While we do not offer a standalone course that is explicitly called “Pre-Calculus,” we do offer “Math III/Pre-Calculus” and “Algebra 2/Pre-Calculus.” These courses compress Math III and Algebra 2 into less time, leaving room for additional units and focus areas that are aimed at preparing students to take AP Calculus AB in 12th grade.
For twelfth grade, the Base curriculum includes two offerings, AP Statistics and Modeling & Statistical Reasoning. Summit Learning does not currently offer AP Calculus, though we are considering including it for the future.
Is your AP Statistics College Board approved?
College Board approval is done at the school level. We have had schools successfully submit our AP Stats course for College Board approval, but schools must secure their own approval for their courses with the appropriate bodies.
Why are checkpoints different for math than they are for other subjects?
At Summit, we recognize the importance of formative assessment and we prioritize it throughout our curriculum. In math, the major avenue for formative assessment is daily cool-downs at the end of each lesson. These daily cool-downs replace checkpoint documents, which you'll see in other subjects and in previous iterations of the math curriculum.
Think of a math checkpoint as a group of related lessons during which there are multiple opportunities to give students feedback. The red/yellow/green tool associated with each checkpoint is one tool, of many, for providing ongoing feedback to students. Below are two possible ways teachers might use them.
Strategy 1: Use red/yellow/green to record and communicate progress towards the unit’s outcomes, as measured by cool-downs.
- Green represents that the student has met the objectives of each lesson in the checkpoint so far, as assessed by the cool-down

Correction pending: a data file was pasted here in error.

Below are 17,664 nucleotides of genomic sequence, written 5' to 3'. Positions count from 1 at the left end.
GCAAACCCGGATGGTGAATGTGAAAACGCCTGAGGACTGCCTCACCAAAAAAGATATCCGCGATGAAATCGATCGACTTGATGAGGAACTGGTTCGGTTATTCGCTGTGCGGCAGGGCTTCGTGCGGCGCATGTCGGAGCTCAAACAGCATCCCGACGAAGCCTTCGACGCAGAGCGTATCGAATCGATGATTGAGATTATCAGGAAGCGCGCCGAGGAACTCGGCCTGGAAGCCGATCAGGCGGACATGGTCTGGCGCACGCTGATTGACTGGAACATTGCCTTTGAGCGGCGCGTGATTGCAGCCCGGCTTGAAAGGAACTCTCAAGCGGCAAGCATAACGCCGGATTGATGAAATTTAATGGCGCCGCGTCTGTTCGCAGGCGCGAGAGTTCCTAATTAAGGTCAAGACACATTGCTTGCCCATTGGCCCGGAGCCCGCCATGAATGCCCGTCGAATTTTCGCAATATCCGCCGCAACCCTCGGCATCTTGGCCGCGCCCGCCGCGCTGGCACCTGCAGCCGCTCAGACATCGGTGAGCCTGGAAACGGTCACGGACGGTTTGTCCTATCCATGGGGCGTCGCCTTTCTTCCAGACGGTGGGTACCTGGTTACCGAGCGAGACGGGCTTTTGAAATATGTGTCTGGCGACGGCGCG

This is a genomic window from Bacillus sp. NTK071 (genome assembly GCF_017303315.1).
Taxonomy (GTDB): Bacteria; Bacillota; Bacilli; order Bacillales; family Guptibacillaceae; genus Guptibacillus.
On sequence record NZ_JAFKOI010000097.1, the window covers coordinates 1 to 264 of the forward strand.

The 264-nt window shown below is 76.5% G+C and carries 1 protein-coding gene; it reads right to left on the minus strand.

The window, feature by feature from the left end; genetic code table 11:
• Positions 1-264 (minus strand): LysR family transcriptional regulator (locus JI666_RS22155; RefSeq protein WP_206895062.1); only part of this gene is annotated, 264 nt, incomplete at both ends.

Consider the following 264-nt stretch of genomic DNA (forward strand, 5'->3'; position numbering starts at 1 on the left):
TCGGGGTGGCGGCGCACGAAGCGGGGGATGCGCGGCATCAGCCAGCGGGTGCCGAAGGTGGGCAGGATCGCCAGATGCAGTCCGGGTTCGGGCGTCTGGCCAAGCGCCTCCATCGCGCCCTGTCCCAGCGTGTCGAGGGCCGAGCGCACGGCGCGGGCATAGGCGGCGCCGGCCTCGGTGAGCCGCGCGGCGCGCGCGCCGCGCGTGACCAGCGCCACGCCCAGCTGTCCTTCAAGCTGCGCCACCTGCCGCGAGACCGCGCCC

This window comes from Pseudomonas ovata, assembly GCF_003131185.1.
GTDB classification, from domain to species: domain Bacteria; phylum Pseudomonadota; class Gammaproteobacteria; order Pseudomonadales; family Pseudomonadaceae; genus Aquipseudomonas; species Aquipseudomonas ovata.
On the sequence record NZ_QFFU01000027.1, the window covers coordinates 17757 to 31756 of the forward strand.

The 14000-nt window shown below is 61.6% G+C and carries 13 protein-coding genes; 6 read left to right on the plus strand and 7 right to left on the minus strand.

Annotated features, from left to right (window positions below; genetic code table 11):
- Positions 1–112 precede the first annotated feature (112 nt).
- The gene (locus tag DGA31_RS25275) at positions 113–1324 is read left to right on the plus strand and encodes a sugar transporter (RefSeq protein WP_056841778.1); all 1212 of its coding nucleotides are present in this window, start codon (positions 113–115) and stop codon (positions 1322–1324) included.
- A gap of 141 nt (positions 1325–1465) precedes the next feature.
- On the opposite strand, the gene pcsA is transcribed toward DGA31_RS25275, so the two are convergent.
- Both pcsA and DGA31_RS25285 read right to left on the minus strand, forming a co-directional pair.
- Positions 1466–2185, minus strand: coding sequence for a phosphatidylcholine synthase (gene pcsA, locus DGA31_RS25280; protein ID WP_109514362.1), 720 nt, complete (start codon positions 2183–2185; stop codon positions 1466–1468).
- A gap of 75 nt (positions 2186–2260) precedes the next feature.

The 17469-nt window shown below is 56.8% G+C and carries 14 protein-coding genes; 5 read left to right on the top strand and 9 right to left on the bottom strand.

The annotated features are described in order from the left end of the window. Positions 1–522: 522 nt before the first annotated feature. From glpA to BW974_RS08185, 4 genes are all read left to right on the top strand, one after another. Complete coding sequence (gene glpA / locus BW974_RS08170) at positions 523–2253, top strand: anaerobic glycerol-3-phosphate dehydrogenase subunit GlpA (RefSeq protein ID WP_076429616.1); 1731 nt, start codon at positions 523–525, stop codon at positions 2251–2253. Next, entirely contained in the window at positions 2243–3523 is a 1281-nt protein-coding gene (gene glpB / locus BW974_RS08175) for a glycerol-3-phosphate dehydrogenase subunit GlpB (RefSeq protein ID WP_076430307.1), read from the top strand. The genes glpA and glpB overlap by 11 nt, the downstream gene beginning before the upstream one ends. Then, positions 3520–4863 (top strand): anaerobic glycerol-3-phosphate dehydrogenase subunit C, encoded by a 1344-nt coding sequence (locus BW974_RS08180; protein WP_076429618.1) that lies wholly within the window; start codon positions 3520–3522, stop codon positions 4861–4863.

- Yellow represents that a student shows some errors or misconceptions on the cool-downs.
- Red represents that a student shows significant errors or misconceptions on the cool-downs.
Note: If you opt for Strategy 1 and use red/yellow/green for cool-downs, you will still need to keep track of exercise set completion a different way. We recommend a spreadsheet.
Strategy 2: Use red/yellow/green to record and communicate exercise set progress.
- Green represents completion of every exercise set within the checkpoint thus far
- Yellow represents that a student is missing one exercise set within the checkpoint
- Red represents that a student is missing two or more exercise sets within the checkpoint
Regardless of how you use the red/yellow/green tool, we recommend being consistent in your use and in communicating with students/parents/mentors what each color signifies.
How does a student change the color they received at a checkpoint?
Giving students an opportunity to change the color they’ve received at a checkpoint is at the teacher’s discretion. If this is an opportunity you’d like to provide to students, we recommend the following:
- If you are using Strategy 1 as described above, create an easy-to-use system. For example, you could establish the norm in your classroom that students have the opportunity to revise cool-downs at any point during a unit to potentially improve their checkpoint color. Create a “Revised Cool-downs” folder in your classroom where students know they can turn in any revised cool-downs within a unit at any time. When reviewing their work, apply the same R/Y/G criteria for Strategy 1 that you’ve been using.